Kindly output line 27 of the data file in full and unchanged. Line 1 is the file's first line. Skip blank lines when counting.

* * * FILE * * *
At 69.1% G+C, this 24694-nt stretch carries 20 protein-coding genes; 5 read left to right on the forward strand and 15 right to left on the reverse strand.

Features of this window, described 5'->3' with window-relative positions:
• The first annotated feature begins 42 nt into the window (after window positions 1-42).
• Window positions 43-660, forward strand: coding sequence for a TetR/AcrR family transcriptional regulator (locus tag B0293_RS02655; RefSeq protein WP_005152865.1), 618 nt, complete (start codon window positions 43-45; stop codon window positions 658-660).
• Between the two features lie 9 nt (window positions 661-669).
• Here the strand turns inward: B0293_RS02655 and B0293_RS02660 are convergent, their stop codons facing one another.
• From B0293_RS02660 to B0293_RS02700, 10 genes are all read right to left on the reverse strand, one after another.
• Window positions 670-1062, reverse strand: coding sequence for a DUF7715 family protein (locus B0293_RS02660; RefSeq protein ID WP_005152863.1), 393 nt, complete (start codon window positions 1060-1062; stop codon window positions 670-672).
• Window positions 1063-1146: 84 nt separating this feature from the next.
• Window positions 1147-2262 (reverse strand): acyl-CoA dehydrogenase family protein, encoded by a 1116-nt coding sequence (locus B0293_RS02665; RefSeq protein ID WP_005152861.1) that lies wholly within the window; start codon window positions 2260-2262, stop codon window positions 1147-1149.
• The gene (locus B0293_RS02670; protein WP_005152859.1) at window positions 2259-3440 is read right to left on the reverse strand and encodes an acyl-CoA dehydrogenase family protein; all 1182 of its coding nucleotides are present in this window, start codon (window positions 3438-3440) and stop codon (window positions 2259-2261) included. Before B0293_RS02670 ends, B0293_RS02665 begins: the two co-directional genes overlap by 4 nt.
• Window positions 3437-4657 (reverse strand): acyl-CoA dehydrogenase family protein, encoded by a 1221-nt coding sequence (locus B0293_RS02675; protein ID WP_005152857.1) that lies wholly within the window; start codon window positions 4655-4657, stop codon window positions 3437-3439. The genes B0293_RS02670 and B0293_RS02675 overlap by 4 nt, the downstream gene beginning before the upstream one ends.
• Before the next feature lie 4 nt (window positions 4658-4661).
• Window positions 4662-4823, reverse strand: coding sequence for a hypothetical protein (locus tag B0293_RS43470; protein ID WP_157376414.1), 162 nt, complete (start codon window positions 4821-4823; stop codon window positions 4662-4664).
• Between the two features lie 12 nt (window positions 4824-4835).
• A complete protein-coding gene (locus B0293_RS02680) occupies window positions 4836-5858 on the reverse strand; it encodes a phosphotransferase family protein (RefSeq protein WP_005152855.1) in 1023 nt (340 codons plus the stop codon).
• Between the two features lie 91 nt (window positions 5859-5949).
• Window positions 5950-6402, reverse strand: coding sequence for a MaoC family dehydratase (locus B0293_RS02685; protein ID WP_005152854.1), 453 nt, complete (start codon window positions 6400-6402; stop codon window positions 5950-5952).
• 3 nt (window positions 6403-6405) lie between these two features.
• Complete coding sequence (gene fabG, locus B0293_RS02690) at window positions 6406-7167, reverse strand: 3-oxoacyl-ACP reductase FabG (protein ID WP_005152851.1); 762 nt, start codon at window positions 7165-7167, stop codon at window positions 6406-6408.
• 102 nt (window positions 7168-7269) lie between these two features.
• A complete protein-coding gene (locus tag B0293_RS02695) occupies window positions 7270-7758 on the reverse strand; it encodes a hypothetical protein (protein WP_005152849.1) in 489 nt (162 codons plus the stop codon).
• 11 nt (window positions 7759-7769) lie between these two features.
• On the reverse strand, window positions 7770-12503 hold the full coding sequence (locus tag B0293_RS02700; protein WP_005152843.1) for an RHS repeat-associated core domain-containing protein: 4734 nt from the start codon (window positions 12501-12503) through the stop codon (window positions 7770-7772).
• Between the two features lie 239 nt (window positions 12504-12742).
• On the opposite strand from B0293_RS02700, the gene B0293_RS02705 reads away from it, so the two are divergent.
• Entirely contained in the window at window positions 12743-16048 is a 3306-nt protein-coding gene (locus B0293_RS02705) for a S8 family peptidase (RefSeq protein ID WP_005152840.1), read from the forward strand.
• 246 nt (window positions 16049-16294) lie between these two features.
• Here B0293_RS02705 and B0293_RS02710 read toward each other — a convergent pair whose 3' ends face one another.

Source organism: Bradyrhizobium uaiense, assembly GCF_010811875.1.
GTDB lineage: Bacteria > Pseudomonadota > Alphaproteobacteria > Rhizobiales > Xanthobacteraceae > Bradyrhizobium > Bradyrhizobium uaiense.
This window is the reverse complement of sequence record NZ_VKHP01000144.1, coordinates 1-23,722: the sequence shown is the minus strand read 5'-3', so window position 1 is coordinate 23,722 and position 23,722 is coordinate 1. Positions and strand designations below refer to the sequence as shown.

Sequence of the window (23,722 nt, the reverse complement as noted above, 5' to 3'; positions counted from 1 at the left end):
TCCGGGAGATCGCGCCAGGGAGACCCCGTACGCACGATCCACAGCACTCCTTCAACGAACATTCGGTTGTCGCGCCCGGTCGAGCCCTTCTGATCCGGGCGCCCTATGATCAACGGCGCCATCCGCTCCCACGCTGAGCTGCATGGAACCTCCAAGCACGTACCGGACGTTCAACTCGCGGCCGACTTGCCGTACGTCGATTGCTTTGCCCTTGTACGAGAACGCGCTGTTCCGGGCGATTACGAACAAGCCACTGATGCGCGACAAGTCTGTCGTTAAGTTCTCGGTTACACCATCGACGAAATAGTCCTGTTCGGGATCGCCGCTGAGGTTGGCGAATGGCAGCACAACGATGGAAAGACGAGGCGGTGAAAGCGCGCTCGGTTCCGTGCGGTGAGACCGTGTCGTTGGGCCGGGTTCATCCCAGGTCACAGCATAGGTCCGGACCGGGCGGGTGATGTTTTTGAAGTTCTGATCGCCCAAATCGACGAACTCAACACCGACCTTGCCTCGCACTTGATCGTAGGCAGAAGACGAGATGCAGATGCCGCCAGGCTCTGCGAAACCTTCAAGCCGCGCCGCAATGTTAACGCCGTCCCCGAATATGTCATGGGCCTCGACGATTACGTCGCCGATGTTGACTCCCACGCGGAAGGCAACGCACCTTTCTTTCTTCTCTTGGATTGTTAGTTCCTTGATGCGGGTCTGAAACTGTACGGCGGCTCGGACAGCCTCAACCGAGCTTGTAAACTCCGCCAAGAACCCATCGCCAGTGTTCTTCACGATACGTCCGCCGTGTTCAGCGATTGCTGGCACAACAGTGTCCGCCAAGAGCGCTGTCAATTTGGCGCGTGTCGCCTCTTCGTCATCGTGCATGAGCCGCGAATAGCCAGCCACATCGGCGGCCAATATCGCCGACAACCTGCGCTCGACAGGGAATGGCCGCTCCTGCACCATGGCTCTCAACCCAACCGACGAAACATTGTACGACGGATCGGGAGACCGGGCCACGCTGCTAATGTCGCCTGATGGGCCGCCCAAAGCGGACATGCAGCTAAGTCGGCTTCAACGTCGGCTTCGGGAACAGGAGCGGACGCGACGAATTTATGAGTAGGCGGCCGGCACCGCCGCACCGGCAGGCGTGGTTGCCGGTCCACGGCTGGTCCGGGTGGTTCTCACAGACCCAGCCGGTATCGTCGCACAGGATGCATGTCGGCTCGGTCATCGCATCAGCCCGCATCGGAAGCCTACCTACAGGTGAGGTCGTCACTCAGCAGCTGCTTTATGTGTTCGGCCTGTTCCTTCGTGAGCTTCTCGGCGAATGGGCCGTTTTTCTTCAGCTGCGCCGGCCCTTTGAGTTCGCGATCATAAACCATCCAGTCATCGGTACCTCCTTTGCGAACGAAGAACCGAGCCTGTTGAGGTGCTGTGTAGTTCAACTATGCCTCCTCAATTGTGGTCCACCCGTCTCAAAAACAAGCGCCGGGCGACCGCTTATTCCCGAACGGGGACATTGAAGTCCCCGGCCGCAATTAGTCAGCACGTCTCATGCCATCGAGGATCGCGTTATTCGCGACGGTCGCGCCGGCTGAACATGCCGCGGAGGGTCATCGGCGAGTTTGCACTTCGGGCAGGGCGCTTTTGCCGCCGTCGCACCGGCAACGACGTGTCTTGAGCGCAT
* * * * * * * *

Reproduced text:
• Entirely contained in the window at window positions 12743-16048 is a 3306-nt protein-coding gene (locus B0293_RS02705) for a S8 family peptidase (RefSeq protein ID WP_005152840.1), read from the forward strand.